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The favourites came and went. Back In My Day, Weightless Again, Bottomless Hole, Tiny Tina, all delivered brilliantly, Brett’s deadpan baritone backed by the very fine band setting. Rennie on ukulele bass or autoharp, percussionist Jason Toth and a new family member, Alex McMahon on guitar, pedal steel and plastic organ along with Brett’s dynamic guitar delivered dark Gothic spells and toytown magic equally well. And of course they visited that nugget which allowed them their moment in the sun (surely anathema for such a crepuscular couple) with a fine delivery of Far From Any Road, chosen as the theme song for True Detectives some years back. As Brett said tonight he watched the TV and saw into the future, more people coming to their gigs. Fortunately they  have spurned the silver dollar and continue to purvey such eccentric songs as Octopus and Frogs, both delivered tonight and much more fun than listening to David Attenborough. The Handsome Family remain a singular delight and long may they do so.

 

Quick. This I Know. Holy Smokes Records

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Quick, a three-piece acoustic band were winners of Celtic Connections’ Danny Kyle Open Stage award in 2016. As winners, they were then offered a support slot in this year’s CC Fest appearing with Chicago Bluegrass outfit Special Consensus. They also delivered a live session on Celtic Music Radio and this Friday they release their debut five song EP, This I Know.

The trio (Alex Hynes, guitar and vocals, Willem Mckie, mandolin & vocals and Emily Barr vocals) use their spare instrumentation to underscore their superbly arranged and intricate vocal harmonies. While all three are excellent singers it’s the harmonies that shine here although Barr carries most of the delicate My Half Moon by herself with the guys only appearing towards the end. The opening Salt & Water is an atmospheric folk number that is surprisingly assured for the band’s first outing while Barber’s Song, while still in the folk idiom, is quirky in a Fence Records sort of way as the band stealthily invest the tonsorial protagonist with a quiet dignity and a fine sense of hubris. Sonder has a more straightforward brisk delivery with added bass and percussion allowing Hynes and McKie an opportunity to show off their fine finger picking and the EP closes with the Acappella Crazy Grace (apparently dedicated to Hynes’ niece) with the three voices creating a sublime sound which recalls Gospel and Appalachia.

The EP is released this Friday with a launch gig at Glasgow’s Old Hairdressers. Presumably they’ll play this song…http://player.stv.tv/video/43q0/live-five/danny-kyle-stage-quick/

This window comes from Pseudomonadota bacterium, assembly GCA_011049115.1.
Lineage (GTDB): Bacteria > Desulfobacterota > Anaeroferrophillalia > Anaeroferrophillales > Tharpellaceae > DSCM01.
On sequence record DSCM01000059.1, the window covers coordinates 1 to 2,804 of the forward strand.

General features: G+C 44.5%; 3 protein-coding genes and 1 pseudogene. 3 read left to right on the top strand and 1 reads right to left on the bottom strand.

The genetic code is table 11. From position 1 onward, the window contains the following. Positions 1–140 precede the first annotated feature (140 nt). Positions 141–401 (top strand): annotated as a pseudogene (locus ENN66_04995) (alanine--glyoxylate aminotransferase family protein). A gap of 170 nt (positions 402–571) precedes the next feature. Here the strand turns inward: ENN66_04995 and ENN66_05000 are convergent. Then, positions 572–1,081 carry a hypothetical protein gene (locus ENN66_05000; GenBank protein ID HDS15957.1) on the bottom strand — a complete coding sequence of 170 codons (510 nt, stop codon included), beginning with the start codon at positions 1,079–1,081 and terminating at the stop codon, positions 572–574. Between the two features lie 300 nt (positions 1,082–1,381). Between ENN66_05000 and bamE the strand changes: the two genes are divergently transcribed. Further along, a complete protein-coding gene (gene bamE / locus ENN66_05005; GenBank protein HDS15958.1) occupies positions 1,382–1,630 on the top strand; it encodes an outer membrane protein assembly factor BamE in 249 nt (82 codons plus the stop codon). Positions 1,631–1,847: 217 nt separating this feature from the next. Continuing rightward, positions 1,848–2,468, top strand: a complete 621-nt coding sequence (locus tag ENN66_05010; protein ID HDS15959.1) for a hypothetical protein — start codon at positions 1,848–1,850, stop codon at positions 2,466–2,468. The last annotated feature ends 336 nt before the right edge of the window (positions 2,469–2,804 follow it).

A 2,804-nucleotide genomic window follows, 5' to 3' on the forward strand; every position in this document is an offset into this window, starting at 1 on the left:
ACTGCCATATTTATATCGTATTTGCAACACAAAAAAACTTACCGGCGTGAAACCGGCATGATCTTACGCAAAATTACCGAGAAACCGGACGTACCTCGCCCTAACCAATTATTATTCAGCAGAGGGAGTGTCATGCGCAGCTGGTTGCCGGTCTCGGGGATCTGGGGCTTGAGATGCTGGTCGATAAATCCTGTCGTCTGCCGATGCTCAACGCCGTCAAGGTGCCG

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Norrie McCulloch. Bare Along The Branches. Black Dust Records

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This third album in as many years from Ayrshire bred songwriter Norrie McCulloch confirms what Blabber’n’Smoke has maintained since we first heard his debut, Old Lovers Junkyard, that he is one of Scotland’s (and the UK’s) premier artists. Over the course of his three albums McCulloch, along with his superb studio band (Dave McGowan of Teenage Fanclub / Belle & Sebastian and Stuart Kidd and Marco Rea from The Wellgreen) has gathered from a well of inspirations (artists such as Townes Van Zandt, Jay Farrar, Fairport Convention, Van Morrison and John Martyn). By some alchemical process he has transformed them into his own noble spirit with songs that inhabit the past and celebrate the here and now, his attractive and slightly wearied voice with its mild Celtic burr anchoring him to his homeland whilst the music traverses oceans and genres.

Bare Along The Branches finds McCulloch continuing to peer into his roots and influences but with a new found confidence that is reflected in the more diverse instrumentation on show here. There’s an expansive edge to some of the songs with electric guitar and organ added to the trail mix that was on show on These Mountain Blues. Thus enabled McCulloch is able to capture for example the sheer joy of vintage Van Morrison Caledonia Soul escapades on songs such as Shutter with its repetitive refrain which is pure Morrison soulful scatting. The song itself concerns a tryst gone wrong in a lonesome cabin, a wonderful concatenation of images and sound with piano and organ fuelling the sheer exuberance of McCulloch’s lyrics. There’s more soul on the plaintive Lonely Boy with electric keyboards and Chi-Lites harmonies harnessing the song to seventies Top of The Pops memories of smooth harmony groups dressed in silk while Little Boat chugs along with some meaty guitar plunges and churchlike organ on another song that is reminiscent of Van Morrison.